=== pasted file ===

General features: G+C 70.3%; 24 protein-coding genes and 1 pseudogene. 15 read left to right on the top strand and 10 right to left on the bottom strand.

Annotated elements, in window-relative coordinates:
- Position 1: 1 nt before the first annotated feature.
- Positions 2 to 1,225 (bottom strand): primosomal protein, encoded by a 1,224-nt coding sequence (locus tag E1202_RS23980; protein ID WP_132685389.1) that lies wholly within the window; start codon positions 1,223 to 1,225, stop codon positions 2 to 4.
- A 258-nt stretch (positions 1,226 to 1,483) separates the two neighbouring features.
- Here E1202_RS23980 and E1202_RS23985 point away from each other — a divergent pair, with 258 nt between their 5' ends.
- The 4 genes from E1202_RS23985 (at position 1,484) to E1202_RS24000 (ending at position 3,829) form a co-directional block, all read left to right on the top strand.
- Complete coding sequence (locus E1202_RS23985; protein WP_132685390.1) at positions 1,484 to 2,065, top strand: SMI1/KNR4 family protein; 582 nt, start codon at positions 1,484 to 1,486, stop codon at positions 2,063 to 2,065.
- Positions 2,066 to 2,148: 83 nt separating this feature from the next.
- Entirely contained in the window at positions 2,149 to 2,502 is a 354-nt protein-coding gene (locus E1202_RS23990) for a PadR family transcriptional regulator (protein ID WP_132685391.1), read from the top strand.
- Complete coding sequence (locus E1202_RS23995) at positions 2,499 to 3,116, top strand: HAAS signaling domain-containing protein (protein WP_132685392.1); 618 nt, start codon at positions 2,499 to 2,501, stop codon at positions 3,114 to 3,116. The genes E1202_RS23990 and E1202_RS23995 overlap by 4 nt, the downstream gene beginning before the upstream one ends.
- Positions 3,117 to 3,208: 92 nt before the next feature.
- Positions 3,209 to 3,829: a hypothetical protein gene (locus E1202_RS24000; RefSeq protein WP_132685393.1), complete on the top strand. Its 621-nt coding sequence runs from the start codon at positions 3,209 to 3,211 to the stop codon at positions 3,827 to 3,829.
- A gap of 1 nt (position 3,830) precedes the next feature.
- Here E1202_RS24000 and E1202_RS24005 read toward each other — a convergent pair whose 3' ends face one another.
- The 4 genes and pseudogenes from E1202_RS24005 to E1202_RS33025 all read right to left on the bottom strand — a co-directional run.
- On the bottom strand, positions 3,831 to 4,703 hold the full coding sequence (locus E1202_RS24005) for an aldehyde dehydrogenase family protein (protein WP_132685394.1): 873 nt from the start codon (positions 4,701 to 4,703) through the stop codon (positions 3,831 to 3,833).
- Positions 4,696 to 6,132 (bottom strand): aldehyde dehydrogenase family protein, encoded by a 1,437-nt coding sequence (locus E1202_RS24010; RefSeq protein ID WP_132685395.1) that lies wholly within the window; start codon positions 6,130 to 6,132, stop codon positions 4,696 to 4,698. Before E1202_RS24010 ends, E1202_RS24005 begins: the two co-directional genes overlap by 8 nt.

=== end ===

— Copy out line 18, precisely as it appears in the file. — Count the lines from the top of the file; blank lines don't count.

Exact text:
- Positions 4,696 to 6,132 (bottom strand): aldehyde dehydrogenase family protein, encoded by a 1,437-nt coding sequence (locus E1202_RS24010; RefSeq protein ID WP_132685395.1) that lies wholly within the window; start codon positions 6,130 to 6,132, stop codon positions 4,696 to 4,698. Before E1202_RS24010 ends, E1202_RS24005 begins: the two co-directional genes overlap by 8 nt.